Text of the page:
The Large LSTM has two layers of 1500 memory cells, with parameters being initialized from a uniform distribution with range [-0.04, 0.04]. We apply dropout between all layers. We back propagate across 35 time steps and gradients are scaled according to the maximum norm of the gradients whenever the norm is greater than 5. We train for 55 epochs and divide the learning rate by 1.15 every epoch after the 15th.

Figure 2: Large LSTM on Penn Treebank for the baseline (blue) and the batch normalized (red) networks. The dotted lines are the training curves and the solid lines are the validation curves.

Model
Train Valid


Small LSTM
78.5 119.2
Small LSTM (BN) 62.5 120.9


Medium LSTM
49.1 89.0
Medium LSTM (BN) 41.0 90.6


Large LSTM
49.3 81.8
Large LSTM (BN) 35.0 97.4


Table 2: Best perplexity on training and development sets for LSTMs on Penn Treebank.

6 Results and Discussion

Figure 1 shows the training and development framewise cross entropy curves for both networks of the speech experiments. As we can see, the batch normalized networks trains faster (at some points about twice as fast as the baseline), but overfits more. The best results, reported in table 1, are comparable to the ones obtained in [21].

Figure 2 shows the training and validation perplexity for the large LSTM network of the language experiment. We can also observe that the training is faster when we apply batch normalization to the network. However, it also overfits more than the baseline version. The best results are reported in table 2.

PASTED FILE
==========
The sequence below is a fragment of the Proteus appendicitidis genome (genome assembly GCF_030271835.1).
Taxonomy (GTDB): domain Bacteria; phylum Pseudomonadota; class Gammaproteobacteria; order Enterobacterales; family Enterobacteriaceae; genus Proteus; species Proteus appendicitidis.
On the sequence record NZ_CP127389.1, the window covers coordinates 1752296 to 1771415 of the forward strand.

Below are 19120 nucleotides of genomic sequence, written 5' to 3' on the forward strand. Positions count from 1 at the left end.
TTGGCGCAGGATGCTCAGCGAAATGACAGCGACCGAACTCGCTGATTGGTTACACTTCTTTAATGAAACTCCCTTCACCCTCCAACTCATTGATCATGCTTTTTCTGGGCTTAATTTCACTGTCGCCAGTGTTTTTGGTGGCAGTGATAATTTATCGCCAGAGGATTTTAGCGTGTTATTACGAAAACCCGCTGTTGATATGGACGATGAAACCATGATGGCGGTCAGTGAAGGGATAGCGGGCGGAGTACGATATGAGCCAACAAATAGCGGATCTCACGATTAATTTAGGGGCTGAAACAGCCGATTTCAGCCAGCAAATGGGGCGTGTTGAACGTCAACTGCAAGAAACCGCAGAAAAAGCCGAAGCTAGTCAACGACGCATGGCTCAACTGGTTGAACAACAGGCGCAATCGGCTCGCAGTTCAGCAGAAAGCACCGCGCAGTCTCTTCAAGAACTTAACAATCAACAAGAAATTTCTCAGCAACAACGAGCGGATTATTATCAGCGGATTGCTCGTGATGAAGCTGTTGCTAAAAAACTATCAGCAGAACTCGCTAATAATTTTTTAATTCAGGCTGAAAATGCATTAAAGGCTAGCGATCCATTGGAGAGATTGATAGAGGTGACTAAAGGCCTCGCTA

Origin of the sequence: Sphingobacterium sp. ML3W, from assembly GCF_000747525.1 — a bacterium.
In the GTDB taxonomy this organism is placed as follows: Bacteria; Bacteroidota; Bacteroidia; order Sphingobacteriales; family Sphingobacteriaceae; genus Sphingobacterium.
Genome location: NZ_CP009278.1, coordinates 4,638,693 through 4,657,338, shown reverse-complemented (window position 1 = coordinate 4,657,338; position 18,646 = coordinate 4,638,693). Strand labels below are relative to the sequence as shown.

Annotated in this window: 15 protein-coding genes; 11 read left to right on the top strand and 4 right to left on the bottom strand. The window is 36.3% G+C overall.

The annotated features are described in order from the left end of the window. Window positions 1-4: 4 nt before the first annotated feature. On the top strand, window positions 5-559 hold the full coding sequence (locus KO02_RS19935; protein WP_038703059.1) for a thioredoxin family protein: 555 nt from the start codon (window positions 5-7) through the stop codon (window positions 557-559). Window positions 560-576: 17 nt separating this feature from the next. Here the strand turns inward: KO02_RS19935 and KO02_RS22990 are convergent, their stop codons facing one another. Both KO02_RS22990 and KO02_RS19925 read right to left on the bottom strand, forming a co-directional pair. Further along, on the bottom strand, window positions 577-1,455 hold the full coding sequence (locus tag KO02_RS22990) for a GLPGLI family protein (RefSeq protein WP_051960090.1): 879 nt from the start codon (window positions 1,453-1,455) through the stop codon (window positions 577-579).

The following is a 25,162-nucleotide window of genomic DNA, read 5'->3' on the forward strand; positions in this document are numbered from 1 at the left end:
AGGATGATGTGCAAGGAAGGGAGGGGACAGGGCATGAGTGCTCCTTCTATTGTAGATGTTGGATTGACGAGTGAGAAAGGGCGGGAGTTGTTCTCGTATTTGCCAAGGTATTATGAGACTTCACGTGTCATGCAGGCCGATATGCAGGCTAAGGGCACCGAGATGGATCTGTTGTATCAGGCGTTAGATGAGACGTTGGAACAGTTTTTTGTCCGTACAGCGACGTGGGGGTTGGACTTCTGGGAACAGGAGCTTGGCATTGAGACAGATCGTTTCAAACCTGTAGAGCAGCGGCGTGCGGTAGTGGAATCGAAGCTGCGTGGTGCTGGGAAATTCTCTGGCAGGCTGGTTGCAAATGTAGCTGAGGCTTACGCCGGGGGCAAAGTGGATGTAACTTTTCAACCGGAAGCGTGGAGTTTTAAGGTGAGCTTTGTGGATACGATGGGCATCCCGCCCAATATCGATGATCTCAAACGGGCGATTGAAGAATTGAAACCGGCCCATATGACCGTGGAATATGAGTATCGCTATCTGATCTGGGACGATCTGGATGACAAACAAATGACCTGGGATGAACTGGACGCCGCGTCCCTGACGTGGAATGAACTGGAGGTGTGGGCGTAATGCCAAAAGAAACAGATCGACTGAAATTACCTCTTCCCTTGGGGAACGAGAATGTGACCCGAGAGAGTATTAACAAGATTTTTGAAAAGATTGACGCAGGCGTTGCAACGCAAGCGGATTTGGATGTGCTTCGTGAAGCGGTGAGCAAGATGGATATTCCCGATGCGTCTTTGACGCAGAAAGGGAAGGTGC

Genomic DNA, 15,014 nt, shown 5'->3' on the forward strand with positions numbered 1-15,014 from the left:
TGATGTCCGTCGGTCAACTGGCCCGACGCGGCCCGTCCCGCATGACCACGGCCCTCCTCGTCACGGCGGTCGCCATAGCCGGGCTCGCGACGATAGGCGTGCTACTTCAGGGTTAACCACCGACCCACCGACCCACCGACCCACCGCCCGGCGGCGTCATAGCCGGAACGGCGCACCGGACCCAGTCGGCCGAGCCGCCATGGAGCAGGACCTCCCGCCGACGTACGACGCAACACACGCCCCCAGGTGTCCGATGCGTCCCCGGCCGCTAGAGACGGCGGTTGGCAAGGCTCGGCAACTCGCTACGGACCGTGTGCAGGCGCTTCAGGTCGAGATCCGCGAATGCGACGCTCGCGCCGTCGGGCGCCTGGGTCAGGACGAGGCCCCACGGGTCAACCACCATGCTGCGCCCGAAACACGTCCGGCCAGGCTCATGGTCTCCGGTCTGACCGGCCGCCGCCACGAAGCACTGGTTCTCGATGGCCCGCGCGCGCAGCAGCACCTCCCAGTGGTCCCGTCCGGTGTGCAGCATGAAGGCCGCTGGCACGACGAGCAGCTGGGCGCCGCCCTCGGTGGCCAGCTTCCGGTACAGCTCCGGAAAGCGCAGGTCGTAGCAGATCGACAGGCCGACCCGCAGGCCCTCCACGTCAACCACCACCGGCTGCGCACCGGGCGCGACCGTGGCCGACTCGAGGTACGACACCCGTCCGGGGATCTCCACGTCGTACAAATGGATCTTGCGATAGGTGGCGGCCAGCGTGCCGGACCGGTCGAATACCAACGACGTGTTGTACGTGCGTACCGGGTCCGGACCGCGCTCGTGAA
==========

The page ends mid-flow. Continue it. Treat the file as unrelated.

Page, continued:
For both experiments we observed a faster training and a greater overfitting when using our version of batch normalization. This last effect is less prevalent in the speech experiment, perhaps because the training set is way bigger, or perhaps because the frame-wise normalization is less effective than the sequence-wise one. It can also be caused by the experimental setup: in the language modeling task we predict one character at a time, whereas we predict the whole sequence in the speech experiment.

Batch normalization also allows for higher learning rates in feedforward networks, however since we only applied batch normalization to parts of the network, higher learning rates didn’t work well because they affected un-normalized parts as well.

Our experiments suggest that applying batch normalization to the input-to-hidden connections in RNNs can improve the conditioning of the optimization problem. Future directions include whitening input-to-hidden connections [10] and normalizing the hidden state instead of just a portion of the network.

Acknowledgments

Part of this work was funded by Samsung. We also want to thank Nervana Systems for providing GPUs.

References

Appendix A Experimentations with Normalization Inside the Recurrence

In our first experiments we investigated if batch normalization can be applied in the same way as in a feedforward network (equation 17). We tried it on a language modelling task on the PennTreebank dataset, where the goal was to predict the next characters of a fixed length sequence of 100 symbols.